Golden Arches East

Although the strident criticism against American fast food has died and 34 McDonald's restaurants have quietly opened in India, critics of globalisation don't tire of reminding us that the world is increasingly becoming a copy of America. McDonald's amazing success in a hundred countries has impressed business students for years, but to others the expression McWorld conjures scary images of cultural imperialism and a uniform, standardised, homogenized consumer world.

Does the introduction of American fast food undermine local cuisine? What impact does it have on local cultures? To answer these questions five anthropologists set out to do ethnographic studies of McDonald's in five East Asian countries and published their results in a book, Golden Arches East, edited by the Harvard anthropologist, James Watson. Their conclusion: McDonald's has become divorced from its American roots and become a local institution for an entire generation of affluent consumers in East Asia. Rather than fast food for the masses, people in the Far East have transformed these restaurants into leisure centres, after-school clubs, and meeting halls. It has also generated vigorous local competition, such as the Genki Sushi chain.

Those who contend that McDonald's will turn Russians, Chinese, and Indians into Americans are in for a surprise. In India we know that the company quickly changed its menu to vegetarian McNuggets and Maharaja Macs (with mutton instead of beef). But the Chinese have changed the entire concept--their McDonald's are leisurely places to hang out, for romantic evenings and courting girls, and for children's birthday parties. Young painters and fashion designers even used the Tiananmin Square outlet to display paintings and clothes. Used to an average American spending 15 minutes at a table, management had to redo profitability based on the average Chinese spending 45 minutes. “American fast food has obviously slowed down in Beijing,” reports Yunxiang Yan, the anthropologist from UCLA.

Fast food is not a new idea, of course. Dhabas have been with us for generations; so have street vendors serving pao-bhaji and idli-dosas. Chinese commuters hurrying home from the train station are used to their deft noodle cutters. The British have fish and chips; Turks have kebabs, and the Japanese their famous station ekibento boxes. The American innovation, however, is the reliability of fast food—in the way it is hygienically prepared and served in sanitary spaces with clean toilets. Indeed in Taipei, Beijing, Seoul, and Hong Kong, local restaurants complained that they had to invest in new bathrooms as people began to equate the condition of the toilet with the state of their kitchens.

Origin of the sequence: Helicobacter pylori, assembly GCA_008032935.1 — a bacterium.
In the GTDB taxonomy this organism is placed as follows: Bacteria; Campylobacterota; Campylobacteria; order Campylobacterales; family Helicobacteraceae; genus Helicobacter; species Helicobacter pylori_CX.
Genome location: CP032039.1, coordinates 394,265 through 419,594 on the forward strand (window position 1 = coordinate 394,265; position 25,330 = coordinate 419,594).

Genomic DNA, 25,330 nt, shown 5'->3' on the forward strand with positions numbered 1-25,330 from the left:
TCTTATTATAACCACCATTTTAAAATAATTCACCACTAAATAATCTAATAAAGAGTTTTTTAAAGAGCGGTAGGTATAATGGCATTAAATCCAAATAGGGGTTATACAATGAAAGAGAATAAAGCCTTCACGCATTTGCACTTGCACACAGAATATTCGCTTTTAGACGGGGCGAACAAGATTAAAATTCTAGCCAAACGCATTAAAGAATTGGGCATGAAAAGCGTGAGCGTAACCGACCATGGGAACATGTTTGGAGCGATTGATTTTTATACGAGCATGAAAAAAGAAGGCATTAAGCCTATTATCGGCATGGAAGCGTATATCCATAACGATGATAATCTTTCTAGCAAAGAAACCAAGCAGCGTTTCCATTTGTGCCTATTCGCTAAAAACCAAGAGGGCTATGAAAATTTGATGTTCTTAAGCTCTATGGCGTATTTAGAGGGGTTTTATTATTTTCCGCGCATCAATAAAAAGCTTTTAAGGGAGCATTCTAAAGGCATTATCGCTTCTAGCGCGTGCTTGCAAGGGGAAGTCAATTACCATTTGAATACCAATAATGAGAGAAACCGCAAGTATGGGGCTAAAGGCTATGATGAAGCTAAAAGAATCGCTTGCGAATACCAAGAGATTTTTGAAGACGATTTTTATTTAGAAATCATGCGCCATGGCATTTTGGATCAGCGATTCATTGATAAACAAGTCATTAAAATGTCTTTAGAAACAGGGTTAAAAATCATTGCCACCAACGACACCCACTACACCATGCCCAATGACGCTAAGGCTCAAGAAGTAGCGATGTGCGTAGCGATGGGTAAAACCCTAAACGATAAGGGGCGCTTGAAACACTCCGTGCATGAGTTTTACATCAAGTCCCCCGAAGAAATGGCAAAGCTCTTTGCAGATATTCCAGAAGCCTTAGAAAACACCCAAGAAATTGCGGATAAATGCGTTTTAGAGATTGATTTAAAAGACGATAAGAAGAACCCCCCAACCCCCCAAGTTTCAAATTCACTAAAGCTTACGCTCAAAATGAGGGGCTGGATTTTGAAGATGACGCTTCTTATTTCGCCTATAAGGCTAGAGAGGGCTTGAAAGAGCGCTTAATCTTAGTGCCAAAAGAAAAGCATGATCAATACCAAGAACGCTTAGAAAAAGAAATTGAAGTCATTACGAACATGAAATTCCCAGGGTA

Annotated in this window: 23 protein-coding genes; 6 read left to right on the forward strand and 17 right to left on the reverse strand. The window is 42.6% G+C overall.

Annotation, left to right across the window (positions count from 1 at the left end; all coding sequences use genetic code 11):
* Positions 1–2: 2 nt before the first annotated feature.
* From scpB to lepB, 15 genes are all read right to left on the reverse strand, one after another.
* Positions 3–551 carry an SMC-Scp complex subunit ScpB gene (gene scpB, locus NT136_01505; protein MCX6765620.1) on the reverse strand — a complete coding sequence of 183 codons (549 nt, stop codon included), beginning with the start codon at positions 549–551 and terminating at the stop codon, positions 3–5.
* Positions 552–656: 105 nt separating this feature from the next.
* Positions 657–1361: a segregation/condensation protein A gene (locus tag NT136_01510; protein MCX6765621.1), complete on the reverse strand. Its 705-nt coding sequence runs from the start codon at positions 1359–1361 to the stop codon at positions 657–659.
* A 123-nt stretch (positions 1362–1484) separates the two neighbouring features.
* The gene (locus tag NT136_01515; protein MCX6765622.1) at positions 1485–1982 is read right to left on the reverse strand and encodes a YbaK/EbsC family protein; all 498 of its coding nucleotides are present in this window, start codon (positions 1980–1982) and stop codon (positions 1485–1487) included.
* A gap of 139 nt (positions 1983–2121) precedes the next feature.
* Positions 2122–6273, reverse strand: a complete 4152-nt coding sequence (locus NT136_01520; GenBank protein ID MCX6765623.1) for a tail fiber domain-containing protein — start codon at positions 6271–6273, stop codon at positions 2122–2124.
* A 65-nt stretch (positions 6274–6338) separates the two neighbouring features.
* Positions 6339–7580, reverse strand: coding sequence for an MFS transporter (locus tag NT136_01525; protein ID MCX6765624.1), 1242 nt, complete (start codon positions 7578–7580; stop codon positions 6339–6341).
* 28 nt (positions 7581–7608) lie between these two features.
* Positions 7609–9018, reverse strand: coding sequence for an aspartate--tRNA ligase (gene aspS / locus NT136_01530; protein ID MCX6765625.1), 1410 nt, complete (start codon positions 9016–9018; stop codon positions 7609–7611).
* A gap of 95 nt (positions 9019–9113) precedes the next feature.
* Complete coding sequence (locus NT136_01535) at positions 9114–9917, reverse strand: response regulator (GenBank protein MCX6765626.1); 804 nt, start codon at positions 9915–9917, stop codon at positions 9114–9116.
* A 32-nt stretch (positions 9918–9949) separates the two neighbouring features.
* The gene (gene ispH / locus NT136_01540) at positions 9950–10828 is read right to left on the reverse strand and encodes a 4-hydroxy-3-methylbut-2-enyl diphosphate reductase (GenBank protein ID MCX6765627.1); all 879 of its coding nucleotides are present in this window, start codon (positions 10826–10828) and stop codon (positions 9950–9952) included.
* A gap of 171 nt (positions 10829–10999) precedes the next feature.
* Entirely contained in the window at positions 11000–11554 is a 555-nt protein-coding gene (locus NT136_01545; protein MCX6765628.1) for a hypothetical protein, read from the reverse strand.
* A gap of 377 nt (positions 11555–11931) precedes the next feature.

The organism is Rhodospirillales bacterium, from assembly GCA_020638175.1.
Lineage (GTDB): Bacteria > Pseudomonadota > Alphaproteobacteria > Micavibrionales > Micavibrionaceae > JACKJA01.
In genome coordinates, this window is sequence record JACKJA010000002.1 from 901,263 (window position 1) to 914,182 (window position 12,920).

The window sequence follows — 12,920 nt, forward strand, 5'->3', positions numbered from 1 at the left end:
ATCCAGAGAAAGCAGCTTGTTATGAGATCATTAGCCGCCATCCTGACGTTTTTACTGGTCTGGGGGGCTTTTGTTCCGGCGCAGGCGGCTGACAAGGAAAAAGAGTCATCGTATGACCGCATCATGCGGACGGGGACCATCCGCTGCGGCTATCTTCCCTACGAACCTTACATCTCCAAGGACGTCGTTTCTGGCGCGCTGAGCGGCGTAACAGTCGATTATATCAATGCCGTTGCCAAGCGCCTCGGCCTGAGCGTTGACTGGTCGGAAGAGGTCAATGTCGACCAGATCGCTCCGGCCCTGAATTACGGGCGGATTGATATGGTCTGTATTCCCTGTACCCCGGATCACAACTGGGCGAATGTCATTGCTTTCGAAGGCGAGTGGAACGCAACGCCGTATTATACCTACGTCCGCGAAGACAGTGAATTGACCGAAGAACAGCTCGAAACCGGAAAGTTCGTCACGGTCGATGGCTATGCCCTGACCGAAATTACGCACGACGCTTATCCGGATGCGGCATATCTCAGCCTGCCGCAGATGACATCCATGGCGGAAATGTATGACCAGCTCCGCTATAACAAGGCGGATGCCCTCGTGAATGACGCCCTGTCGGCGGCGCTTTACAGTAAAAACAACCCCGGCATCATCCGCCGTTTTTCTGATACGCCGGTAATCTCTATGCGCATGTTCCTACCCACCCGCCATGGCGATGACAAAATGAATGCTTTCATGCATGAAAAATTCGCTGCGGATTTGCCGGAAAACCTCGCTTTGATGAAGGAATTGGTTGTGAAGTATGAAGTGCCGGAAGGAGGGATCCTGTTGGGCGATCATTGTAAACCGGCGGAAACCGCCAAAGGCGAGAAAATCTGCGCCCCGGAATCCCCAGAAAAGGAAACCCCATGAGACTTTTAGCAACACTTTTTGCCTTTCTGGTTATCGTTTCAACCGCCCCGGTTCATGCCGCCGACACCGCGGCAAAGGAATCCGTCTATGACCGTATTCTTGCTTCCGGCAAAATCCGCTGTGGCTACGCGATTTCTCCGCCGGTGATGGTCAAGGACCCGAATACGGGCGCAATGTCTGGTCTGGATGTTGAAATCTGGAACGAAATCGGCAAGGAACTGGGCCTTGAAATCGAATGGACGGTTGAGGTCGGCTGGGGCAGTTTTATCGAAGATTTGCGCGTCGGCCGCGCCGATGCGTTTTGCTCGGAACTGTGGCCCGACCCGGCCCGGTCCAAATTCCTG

In some countries the queue in which one stands to order food is the innovation most appreciated. As we know too well in India this civic virtue does not come naturally to human beings. McDonald's has also realised that the Dutch, the French, and Russians resist queuing, while Hong Kong residents glare snobbishly at mainlanders who have not learned this art.

Used to being treated with contempt for decades by socialist public service workers, Beijing residents love the smiling service and the feeling of equality inside McDonald's. Chinese women, used to waiting on their men, note that customers and employees both stand when ordering (rather than one sitting and the other waiting) and customers clear their table afterwards.  They contrast this with a Chinese restaurant where one has to constantly prove one's superiority by ordering more expensive dishes than the neighbouring table to save face.

Some scholars attribute McDonald's success to social changes. China's one child policy is promoting a child-centred consumer culture. More and more women are working, who regard McDonald's a friendly, alcohol-less place to meet their friends. Still, it is extraordinary how rapidly people who primarily ate noodles and rice with chopsticks have taken to eating hamburgers and french fries with their hands. The verdict on the cultural issue is, however, ambiguous. Instead of undermining local cuisine, American fast food spawns vigorous competition, improves the hygiene and habits of local restaurants, and adapts to local ways. The issue, I think, is health—it's unhealthy.

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